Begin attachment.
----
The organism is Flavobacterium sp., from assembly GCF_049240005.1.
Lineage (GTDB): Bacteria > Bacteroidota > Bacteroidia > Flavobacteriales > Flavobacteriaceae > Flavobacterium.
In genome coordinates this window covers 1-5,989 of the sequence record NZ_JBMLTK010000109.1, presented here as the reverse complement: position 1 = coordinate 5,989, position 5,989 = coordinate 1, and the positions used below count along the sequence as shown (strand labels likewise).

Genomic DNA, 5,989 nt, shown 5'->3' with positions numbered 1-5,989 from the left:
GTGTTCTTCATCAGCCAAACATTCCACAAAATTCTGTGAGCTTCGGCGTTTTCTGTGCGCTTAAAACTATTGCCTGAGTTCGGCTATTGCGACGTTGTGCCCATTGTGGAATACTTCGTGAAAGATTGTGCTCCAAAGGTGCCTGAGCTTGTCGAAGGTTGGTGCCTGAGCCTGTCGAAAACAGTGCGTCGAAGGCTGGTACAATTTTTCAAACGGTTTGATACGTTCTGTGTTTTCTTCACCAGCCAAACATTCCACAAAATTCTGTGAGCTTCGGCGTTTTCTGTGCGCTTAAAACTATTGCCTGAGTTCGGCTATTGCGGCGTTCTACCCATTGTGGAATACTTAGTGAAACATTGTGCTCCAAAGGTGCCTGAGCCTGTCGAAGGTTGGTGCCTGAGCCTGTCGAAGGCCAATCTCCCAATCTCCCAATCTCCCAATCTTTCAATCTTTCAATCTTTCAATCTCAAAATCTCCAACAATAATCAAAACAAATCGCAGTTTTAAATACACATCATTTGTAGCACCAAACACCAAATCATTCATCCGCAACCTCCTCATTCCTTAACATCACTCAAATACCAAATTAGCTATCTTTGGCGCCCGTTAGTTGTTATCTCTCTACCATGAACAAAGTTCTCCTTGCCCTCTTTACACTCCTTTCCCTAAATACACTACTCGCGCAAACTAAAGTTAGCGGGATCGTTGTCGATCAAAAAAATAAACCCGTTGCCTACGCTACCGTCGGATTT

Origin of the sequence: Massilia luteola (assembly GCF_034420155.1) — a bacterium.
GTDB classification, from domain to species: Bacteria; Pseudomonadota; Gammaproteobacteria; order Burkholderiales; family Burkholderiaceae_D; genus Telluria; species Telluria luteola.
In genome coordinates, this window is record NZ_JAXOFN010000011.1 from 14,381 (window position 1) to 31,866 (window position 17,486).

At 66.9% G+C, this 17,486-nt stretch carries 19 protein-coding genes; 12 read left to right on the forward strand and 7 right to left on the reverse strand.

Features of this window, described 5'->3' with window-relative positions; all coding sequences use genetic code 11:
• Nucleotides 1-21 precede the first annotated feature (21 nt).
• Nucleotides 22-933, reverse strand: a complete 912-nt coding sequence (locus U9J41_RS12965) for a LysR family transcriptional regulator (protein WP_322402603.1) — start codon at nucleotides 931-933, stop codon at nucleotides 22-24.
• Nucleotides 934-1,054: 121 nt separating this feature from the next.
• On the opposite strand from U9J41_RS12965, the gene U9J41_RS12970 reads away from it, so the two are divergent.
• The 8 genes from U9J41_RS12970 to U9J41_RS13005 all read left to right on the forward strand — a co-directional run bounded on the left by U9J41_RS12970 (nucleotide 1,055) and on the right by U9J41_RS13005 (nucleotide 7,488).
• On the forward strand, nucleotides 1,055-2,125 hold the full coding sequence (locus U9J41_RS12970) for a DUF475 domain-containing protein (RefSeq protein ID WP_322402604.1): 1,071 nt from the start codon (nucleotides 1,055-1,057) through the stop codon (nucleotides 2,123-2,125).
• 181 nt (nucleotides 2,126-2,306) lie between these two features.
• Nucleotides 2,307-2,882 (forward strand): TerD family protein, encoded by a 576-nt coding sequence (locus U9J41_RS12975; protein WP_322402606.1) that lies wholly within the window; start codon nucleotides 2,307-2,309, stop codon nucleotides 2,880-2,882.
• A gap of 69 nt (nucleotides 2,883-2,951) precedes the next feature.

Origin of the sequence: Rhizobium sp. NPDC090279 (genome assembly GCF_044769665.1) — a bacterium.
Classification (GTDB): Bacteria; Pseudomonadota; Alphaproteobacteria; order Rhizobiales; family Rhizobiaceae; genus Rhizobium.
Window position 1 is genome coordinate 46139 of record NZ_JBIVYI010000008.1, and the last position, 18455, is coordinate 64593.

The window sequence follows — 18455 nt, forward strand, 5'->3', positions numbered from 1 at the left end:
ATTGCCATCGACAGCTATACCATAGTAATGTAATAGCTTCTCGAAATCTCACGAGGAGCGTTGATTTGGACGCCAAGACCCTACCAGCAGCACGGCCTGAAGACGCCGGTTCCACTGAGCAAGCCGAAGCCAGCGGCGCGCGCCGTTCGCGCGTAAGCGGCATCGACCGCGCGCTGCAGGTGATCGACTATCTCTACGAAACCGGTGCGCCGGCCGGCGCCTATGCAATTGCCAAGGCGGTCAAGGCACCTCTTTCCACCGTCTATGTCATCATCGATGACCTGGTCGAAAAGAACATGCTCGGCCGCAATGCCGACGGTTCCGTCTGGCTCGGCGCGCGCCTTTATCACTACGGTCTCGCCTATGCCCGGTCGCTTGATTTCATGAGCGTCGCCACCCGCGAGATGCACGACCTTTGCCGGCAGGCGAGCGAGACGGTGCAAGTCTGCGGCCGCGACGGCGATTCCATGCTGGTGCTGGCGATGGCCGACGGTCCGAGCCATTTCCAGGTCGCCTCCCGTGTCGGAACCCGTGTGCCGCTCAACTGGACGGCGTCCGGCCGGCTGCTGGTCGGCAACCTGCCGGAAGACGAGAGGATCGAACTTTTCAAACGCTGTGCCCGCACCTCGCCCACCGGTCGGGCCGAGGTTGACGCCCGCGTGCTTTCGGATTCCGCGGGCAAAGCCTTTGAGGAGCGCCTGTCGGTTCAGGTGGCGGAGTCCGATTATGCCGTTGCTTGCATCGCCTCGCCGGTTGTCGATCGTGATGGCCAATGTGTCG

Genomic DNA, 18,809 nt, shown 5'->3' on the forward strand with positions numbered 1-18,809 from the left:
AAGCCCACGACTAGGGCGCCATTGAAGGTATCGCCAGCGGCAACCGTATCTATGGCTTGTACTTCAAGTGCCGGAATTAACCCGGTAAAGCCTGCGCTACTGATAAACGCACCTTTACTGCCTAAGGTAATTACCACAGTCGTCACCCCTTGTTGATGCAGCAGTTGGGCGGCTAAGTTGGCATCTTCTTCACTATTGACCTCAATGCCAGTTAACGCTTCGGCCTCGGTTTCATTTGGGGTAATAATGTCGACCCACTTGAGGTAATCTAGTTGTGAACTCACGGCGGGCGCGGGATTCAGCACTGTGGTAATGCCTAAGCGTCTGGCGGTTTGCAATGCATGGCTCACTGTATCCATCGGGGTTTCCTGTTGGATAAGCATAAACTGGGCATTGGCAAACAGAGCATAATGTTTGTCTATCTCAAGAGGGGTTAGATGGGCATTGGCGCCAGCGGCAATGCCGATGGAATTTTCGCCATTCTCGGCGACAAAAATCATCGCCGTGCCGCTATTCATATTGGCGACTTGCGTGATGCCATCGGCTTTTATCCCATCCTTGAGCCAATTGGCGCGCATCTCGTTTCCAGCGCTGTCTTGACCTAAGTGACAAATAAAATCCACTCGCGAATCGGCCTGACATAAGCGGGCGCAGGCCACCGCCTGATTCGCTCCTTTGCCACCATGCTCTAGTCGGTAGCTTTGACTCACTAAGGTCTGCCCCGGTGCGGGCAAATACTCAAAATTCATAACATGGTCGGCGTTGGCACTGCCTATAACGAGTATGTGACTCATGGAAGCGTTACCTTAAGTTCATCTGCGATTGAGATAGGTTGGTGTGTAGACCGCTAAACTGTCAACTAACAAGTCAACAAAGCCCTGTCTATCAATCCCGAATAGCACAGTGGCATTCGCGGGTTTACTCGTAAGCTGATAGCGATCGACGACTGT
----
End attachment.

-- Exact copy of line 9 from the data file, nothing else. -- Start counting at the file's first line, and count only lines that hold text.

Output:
At 66.9% G+C, this 17,486-nt stretch carries 19 protein-coding genes; 12 read left to right on the forward strand and 7 right to left on the reverse strand.